It’s been called the curse of Star Wars.
No, not Harrison Ford’s recent accidents at Pinewood Studios and in the air above Los Angeles, though these were worrying enough. We’re talking the famous inability of cast members to retain the spotlight once they have walked away from the iconic space opera saga.
It happened to Carrie Fisher, AKA Princess Leia, whose post-Return of the Jedi travails were documented in her semi-autobiographical novel Postcards from the Edge (later an Oscar-nominated film). And it certainly struck Mark Hamill (Luke Skywalker), who never secured the A-list status handed to Ford despite being the original trilogy’s central figure. The less said about Jake Lloyd and Hayden Christensen from the later prequel trilogy, the better.
This week the Hollywood Reporter published an article reminding us that Ewan McGregor and Natalie Portman also failed to get a career bounce from their Star Wars gigs. And yet studio Disney has managed to pull together such an impressive array of so-hot-right-now acting talent for The Force Awakens and upcoming spin-off flick Rogue One that it would be a huge surprise if most of them failed to go on to even bigger and better things. Here are five cast members who might just buck the trend and use Star Wars as a genuine springboard for success.
Rumoured to be playing a Darth Vader-like villain, Driver is best known for his turn as unwieldy geek-hunk Adam Sackler in the hit HBO comedy Girls. It’s a startling multi-layered performance of remarkable intensity: part whirlwind of charisma, part whinging toddler in the body of a protein-shake-guzzling gym bunny. Whether the imposing Driver can conjure up sinister Sith venom in far shorter bursts of screen time remains to be seen, but you can’t fault the ambitious casting. It took two men to play Vader in the original trilogy: Dave Prowse in the suit, James Earl Jones making with the evil, velvet-lined baritone. Driver, 31, might just have the chops to succeed without additional aid, in which case the world really would be his Death Star.
Reportedly in talks to take the lead role in Gareth Edwards’s Star Wars: Rogue One, the Australian actor is another thesp who you simply can’t imagine being cast by George Lucas in the prequel films. He’s best known for playing loose-cannon bad guys, with the sleazy turn as a sociopathic Melbourne gangster in the excellent Animal Kingdom probably his standout performance. It was Joel Edgerton who proved the breakout star of David Michod’s critically acclaimed crime drama, but the 45-year-old Mendelsohn fully deserves his shot at the big time. He would make a fabulous well-worn and curmudgeonly X-Wing pilot if Edwards’s film, as predicted, reimagines the world of Star Wars from the point of view of its airborne grunts.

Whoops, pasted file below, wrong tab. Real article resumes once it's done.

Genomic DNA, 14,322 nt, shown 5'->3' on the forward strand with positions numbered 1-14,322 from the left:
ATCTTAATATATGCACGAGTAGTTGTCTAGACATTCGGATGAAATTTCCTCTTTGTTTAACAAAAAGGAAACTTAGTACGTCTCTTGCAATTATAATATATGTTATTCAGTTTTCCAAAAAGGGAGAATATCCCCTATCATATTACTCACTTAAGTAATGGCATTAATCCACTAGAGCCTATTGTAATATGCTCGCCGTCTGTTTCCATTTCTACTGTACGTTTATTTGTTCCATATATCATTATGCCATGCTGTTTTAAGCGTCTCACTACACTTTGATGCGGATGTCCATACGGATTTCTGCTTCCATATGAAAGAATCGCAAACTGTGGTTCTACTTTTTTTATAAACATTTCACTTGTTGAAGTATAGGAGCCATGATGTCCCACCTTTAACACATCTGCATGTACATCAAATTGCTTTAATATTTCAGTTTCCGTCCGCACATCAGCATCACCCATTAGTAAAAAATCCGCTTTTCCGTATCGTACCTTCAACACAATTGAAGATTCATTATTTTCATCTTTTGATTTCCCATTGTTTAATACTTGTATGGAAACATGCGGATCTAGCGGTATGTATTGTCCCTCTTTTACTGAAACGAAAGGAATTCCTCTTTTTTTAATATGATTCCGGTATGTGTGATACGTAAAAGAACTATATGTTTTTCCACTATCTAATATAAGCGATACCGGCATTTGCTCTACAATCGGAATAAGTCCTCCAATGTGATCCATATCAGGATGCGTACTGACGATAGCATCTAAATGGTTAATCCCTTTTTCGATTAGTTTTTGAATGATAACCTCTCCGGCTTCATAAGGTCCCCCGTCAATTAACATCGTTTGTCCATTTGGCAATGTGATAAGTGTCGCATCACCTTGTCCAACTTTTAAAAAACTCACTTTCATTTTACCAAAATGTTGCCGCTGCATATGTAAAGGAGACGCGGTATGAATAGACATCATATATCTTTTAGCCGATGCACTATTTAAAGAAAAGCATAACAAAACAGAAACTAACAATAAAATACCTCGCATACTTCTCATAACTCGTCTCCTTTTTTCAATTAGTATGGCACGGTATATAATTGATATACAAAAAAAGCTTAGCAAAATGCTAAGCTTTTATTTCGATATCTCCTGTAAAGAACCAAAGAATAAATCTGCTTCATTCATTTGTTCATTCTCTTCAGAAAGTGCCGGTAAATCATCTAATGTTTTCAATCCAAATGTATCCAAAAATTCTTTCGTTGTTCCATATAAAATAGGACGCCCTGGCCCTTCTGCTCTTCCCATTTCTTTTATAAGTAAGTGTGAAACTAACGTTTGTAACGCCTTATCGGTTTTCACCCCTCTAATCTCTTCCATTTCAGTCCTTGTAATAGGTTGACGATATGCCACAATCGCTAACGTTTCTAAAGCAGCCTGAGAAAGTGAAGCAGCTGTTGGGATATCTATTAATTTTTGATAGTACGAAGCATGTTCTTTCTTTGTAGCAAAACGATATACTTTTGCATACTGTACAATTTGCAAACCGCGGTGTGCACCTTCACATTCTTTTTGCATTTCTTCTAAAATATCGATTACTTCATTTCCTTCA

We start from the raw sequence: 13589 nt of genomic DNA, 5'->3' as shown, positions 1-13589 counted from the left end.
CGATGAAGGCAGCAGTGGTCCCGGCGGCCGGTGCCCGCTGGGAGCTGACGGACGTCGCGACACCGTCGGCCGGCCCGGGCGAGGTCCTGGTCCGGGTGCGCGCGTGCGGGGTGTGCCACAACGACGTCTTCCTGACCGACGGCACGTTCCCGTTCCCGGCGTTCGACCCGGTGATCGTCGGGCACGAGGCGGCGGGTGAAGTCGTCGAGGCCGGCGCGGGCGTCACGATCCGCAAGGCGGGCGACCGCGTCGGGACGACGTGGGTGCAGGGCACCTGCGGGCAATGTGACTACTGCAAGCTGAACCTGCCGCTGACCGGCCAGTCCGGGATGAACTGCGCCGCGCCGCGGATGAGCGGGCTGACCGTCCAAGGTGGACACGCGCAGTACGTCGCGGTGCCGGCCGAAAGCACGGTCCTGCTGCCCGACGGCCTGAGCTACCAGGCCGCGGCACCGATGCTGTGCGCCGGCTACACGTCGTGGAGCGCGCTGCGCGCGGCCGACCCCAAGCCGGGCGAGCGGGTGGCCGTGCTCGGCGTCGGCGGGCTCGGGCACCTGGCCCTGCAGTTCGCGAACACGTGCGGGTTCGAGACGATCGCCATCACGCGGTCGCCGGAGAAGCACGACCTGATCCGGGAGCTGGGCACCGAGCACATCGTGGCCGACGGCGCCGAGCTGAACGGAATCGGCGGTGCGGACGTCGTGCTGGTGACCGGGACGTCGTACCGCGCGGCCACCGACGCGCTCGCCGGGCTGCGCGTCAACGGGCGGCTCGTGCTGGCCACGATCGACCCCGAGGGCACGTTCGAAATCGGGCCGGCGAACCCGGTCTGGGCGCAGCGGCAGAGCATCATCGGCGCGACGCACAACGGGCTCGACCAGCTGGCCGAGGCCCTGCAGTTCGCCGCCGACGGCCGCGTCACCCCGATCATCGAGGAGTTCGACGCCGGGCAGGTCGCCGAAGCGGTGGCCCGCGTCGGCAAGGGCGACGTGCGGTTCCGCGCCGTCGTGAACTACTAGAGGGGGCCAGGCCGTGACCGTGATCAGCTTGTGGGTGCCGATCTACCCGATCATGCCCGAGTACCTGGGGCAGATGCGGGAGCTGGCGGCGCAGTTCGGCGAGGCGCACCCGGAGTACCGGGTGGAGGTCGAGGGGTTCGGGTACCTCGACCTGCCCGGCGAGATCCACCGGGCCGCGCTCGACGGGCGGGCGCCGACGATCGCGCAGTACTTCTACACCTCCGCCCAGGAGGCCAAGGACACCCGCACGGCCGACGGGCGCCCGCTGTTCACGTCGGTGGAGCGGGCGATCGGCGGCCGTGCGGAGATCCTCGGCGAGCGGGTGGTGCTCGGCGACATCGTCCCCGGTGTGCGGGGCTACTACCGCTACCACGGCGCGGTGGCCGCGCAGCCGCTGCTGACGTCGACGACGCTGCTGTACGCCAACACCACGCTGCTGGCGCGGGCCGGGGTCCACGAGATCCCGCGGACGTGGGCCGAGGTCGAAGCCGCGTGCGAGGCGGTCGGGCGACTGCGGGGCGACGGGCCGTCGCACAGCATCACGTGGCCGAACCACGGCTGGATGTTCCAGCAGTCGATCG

There are Oscar winners who fade from the limelight – just ask Dianne Wiest. But Nyong’o certainly appears to be making the best of her victory in the best supporting actress category last year for the historical drama 12 Years a Slave. As well as The Force Awakens – she’s rumoured to be playing a Jedi trained by Hamill’s Skywalker – the Mexican-Kenyan actor will reunite with Brad Pitt for the drama Americanah, based on Chimamanda Ngozi Adichie’s prize-winning novel about lovelorn Nigerian migrants and co-starring Selma’s David Oyelowo. She’s also tipped to voice the vulpine mother of mancub Mowgli in Disney’s forthcoming live-action remake of The Jungle Book, a part that will see her joining such Hollywood luminaries as Scarlett Johansson, Idris Elba, Bill Murray, Christopher Walken and Ben Kingsley in the sound booths. It could, of course, all go wrong from here. But don’t bet on it.
Rumoured (and these really are just rumours) to be playing Luke Skywalker’s son in The Force Awakens, Gleeson seems more likely to be around for decades to come as a standout character actor or indie lead than he is - say - stepping into the shoes of Tom Cruise or Hugh Jackman in marquee action fare. And yet the son of wonderful Dublin actor Brendan made for a hugely likable Hugh Grant stand-in on the surprisingly good time-travelling Richard Curtis rom-com About Time. He was also excellent as a low-ranking drug-addled mobster in the comic-book adventure Dredd, returning to take the lead for Alex Garland in the exciting British film-maker’s highly rated artificial intelligence thriller Ex-Machina. Somehow, we can’t see him spending the next 30 years in schlocky B-movies once Star Wars disappears into the rear mirror.
Largely known for his streetwise turn as a teenager defending his south London council estate against an unlikely alien invasion in the two-parts smart, one-part silly sci-fi romp Attack the Block, Peckham-born Boyega has also slowly been making his way in indie fare. The Guardian’s Henry Barnes praised the “toned precision” of his turn as a reformed LA mobster in the otherwise forgettable Sundance 2014 hit Imperial Dreams, and the 23-year-old has also starred with Chiwetel Ejiofor and Thandie Newton in the 2013 Nigerian historical drama Half of a Yellow Sun. Boyega plays a Stormtrooper rumoured to have deserted the Imperial army in The Force Awakens, and has already made his feelings clear about online splutter over the casting of a black man in the role. If Star Wars is a success, expect him to be similarly forceful on the Hollywood stage for years to come.
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